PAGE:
One of the primary claims of smart thermostats is that they can lead to energy savings and reduce utility bills. Consumer Reports states that when used properly, smart thermostats can help you save up to 10-15% on heating and cooling costs annually. How is this achieved?
Smart thermostats allow you to create customized schedules that align with your daily routine. This means you can set different temperature settings for when you’re at home, asleep, or away. However, unlike programmable thermostats, smart thermostats can learn your routine and start making adjustments automatically. You can reduce energy consumption and save money by avoiding unnecessary heating or cooling when your home is unoccupied.
Geofencing and Remote Sensors
Geofencing is another feature that can enhance energy savings. Smart thermostats create an area around your home called a geofence that acts like a boundary. The device can detect when you leave or approach that zone. It can then automatically adjust the temperature settings based on your proximity, ensuring optimal comfort while minimizing energy waste.
For example, a smart thermostat like Nest can learn how long it takes to cool or heat your home and how much the outside temperature affects the process. As a result, Nest can turn your HVAC system on at the last possible moment before your arrival. Or turn it off at the earliest moment available.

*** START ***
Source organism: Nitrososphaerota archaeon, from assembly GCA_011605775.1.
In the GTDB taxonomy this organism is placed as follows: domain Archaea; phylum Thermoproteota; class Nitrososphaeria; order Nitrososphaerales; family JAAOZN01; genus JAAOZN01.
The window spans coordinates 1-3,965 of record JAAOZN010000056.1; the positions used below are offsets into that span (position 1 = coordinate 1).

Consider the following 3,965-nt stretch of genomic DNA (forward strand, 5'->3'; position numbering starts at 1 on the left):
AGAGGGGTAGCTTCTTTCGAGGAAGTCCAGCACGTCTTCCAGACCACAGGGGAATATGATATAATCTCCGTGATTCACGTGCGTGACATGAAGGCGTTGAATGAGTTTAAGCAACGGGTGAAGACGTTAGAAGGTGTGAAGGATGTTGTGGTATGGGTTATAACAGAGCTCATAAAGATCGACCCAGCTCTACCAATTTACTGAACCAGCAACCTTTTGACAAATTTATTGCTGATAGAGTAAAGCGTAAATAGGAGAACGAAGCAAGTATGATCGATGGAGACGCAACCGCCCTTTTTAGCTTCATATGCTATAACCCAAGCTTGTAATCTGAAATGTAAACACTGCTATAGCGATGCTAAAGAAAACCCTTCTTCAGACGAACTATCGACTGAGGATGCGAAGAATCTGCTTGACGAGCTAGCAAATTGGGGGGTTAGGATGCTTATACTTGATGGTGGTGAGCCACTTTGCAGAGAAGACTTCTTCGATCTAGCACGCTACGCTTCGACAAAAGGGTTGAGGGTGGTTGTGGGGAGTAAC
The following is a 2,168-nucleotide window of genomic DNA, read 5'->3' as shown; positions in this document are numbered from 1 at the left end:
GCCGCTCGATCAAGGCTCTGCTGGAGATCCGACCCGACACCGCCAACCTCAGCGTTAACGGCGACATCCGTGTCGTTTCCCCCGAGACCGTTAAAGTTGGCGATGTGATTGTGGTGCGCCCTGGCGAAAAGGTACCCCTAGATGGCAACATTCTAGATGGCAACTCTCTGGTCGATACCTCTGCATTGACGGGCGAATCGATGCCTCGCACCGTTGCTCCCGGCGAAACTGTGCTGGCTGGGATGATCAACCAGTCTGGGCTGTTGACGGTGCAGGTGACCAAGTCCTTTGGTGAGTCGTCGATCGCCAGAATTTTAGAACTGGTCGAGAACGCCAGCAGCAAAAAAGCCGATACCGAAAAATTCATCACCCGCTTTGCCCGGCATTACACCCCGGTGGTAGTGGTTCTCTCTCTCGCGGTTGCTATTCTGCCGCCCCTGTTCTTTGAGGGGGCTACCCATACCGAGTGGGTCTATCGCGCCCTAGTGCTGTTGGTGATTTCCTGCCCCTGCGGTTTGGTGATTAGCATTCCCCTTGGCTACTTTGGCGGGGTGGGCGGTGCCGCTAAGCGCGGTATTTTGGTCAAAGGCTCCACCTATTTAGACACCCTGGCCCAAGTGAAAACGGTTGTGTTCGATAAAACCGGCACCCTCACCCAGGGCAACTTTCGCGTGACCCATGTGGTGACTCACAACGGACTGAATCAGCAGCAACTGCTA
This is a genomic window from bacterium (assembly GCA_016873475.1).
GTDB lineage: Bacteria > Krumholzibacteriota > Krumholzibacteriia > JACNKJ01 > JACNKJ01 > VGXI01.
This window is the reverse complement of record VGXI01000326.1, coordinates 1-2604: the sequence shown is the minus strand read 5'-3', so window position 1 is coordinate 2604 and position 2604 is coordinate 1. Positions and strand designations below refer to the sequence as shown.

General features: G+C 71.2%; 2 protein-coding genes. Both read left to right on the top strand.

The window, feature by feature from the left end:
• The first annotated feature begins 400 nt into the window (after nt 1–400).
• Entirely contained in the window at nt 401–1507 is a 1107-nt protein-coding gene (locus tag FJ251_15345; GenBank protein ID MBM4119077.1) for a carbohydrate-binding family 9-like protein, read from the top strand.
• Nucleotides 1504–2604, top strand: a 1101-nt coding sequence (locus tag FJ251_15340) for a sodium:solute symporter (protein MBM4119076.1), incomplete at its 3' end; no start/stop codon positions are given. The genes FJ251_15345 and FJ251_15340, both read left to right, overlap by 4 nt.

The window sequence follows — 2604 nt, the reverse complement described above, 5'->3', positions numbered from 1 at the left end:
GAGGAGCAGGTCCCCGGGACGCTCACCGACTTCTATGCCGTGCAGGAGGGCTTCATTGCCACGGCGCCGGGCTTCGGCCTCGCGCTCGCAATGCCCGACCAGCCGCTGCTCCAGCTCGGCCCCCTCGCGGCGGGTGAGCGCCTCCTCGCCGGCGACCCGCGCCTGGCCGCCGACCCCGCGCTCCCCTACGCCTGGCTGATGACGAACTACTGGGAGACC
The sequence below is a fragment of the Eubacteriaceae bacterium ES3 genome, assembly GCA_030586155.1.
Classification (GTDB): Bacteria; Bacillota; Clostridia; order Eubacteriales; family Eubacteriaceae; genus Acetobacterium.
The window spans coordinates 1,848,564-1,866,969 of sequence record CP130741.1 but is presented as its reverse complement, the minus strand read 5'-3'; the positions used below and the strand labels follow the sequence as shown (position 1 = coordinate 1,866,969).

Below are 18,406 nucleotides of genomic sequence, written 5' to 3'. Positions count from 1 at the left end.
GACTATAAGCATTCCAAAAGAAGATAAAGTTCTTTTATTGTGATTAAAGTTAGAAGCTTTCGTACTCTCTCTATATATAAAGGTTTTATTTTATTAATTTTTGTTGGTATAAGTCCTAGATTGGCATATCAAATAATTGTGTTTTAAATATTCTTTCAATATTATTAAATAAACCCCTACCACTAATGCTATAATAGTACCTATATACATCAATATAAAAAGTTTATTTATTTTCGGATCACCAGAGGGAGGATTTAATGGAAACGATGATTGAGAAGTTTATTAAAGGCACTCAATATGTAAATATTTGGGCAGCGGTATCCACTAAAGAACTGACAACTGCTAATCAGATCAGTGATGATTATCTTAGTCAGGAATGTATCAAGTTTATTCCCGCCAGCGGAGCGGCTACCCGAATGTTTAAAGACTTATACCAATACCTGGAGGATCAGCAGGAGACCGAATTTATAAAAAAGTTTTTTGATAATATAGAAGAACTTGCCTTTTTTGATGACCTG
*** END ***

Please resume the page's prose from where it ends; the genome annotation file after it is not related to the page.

Some smart thermostats work with remote sensors. Sensors can sense the temperature, humidity, and pressure around the device. It then transmits the data wirelessly. This lets you get the temperature right in the right rooms at the right time. For example, if your thermostat is downstairs but your home office is upstairs, and it gets hot, you can place a sensor on your desk so the A/C kicks on when needed. This option doesn’t necessarily save you money; it could increase your energy bill. However, it’s a nice feature to help with unbalanced HVAC systems (source).
Smart thermostats often employ learning algorithms to understand your temperature preferences and patterns over time. As they gather data about your usage, they can make intelligent decisions about when to adjust the temperature, optimizing energy usage.